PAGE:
Monday, July 21, 2008

More Reflections on the Act of Teaching

In the post Never Stop Learning, Jen makes some very important points that had me reflect on my own ideas about teaching:

1. It is fun to learn something new especially if it turns out better than expected.
2. You reach more people if you can teach one and they can go out and teach others.
3. Keep trying.
4. It’s okay to admit that you don’t know something.

Jen talks about working with another teacher using a program that Jen didn’t think was so great. But working together, she found out that it worked out better than expected. If Jen had not had an open mind, she could have resisted helping this teacher at all. Or she could have shared her negative thoughts with this teacher and started a downhill spiral about technology. Her willingness to try and the success will go a long way to encouraging others to do the same thing and I hope I can be a model like this for my colleagues.

I think it was great that this teacher was willing to help another one. Again, this shows what a great job Jen did in helping this teacher. Obviously she made the learning steps manageable and easy to understand which gave this teacher confidence. The teacher knew she could always come back to Jen for help if necessary. Do I do that for my students? I need to take a look at whether I’m having the same impact on my students. Do I also give students the freedom to help each other learn without considering it cheating? If students teach one another, their new information is retained longer because they are able to apply their knowledge. I need to make sure that I give my students opportunities to do this.

In the process of tweaking her blog, Jen is trying new things and in the process learning. She is also sharing this with us through her blog which allows for comments and suggestions that might help her. Again this willingness to experiment and openness to others may actually help her be more successful. Sometimes students learn more by investigation and exploration than just being told what to do. Again, I need to make sure that students are given opportunities to do this. By doing this, students will gain confidence and willingness to try more and more things. As a teacher, I can be their safety net rather than dragging them through the learning process.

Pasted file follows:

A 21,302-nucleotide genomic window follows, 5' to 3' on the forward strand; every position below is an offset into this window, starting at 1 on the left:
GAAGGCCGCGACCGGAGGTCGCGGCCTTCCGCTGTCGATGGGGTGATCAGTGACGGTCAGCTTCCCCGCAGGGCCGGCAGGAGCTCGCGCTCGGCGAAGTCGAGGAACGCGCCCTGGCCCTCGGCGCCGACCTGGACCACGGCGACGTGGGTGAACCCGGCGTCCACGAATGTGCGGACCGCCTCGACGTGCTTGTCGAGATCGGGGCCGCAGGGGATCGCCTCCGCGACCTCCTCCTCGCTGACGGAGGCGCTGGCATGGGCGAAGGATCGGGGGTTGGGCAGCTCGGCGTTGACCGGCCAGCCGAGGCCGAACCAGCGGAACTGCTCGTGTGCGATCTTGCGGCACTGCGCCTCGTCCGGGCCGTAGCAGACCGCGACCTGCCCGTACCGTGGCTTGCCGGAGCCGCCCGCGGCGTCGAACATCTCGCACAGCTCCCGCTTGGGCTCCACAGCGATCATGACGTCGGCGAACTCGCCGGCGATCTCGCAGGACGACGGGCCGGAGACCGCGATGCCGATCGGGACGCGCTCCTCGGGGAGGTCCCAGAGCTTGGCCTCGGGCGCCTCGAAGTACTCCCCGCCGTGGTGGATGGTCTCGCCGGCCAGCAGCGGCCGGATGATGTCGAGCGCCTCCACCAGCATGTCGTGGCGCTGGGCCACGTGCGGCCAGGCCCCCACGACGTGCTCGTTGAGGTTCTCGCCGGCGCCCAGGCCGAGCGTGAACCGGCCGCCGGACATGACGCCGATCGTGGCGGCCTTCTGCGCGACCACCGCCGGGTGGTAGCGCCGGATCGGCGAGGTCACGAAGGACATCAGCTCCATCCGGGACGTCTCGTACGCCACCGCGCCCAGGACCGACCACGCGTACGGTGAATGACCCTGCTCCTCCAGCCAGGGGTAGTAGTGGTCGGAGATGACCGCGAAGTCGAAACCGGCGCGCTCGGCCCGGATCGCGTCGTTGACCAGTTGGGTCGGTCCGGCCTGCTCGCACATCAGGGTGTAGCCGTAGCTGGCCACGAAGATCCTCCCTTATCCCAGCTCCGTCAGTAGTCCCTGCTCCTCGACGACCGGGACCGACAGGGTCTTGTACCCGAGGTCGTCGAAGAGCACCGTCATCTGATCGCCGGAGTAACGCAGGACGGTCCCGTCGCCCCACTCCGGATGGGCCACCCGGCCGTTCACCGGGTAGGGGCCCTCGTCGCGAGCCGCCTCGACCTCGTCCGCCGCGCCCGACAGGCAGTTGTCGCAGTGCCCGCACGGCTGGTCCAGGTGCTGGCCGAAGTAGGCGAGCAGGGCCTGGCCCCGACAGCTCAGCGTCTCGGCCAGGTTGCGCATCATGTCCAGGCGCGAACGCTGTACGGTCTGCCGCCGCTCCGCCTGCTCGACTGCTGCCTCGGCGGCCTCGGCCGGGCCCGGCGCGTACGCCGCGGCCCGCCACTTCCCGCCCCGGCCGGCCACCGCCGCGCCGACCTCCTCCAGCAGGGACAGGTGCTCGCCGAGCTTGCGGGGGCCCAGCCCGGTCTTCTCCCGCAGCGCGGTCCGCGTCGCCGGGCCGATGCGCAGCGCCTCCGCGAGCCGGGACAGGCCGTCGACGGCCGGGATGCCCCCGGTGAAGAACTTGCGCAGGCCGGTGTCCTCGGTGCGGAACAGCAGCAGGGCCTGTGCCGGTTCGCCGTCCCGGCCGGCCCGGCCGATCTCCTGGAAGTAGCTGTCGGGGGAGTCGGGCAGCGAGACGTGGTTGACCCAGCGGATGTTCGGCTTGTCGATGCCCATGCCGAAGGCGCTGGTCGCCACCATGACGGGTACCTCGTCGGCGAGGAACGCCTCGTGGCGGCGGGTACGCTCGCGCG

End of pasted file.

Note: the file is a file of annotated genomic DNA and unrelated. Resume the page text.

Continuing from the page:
It is really hard to admit that you don’t know something or that you need help. I think in society we are brought up to consider this a sign of weakness. We don’t want our bosses to think we are incompetent if we don’t know something. Yet, I think it shows greater strength if you can admit that you don’t know something and are seeking the answers to help. The weakness lies in accepting that you don’t know something you need to know and making no effort to seek the answers. That is why it is so important to have a professional learning network, whether in real life or virtual because there is always someone out there who is more than willing to help or can direct you to others who might be able to help.

How do you feel about these ideas? Do you agree or disagree? Please let me know.

Photo credit: team work by Omar Eduardo


Jennifer said...

I can tell you that I am always not that successful with teachers -- but (grins) I try.

I am more of a solitary I am encouraged by your comments about me asking for help. That is something I need to do -- find hard to do -- but I guess through my blog, perhaps I am succeeding.

Thank you for your kind words, and for your friendship.

Means a lot.

loonyhiker said...

Jennifer: I love reading your blog because it has helped me grow in what I believe in and how I teach. Your blog makes me think and helps me from becoming stagnant! Thank you!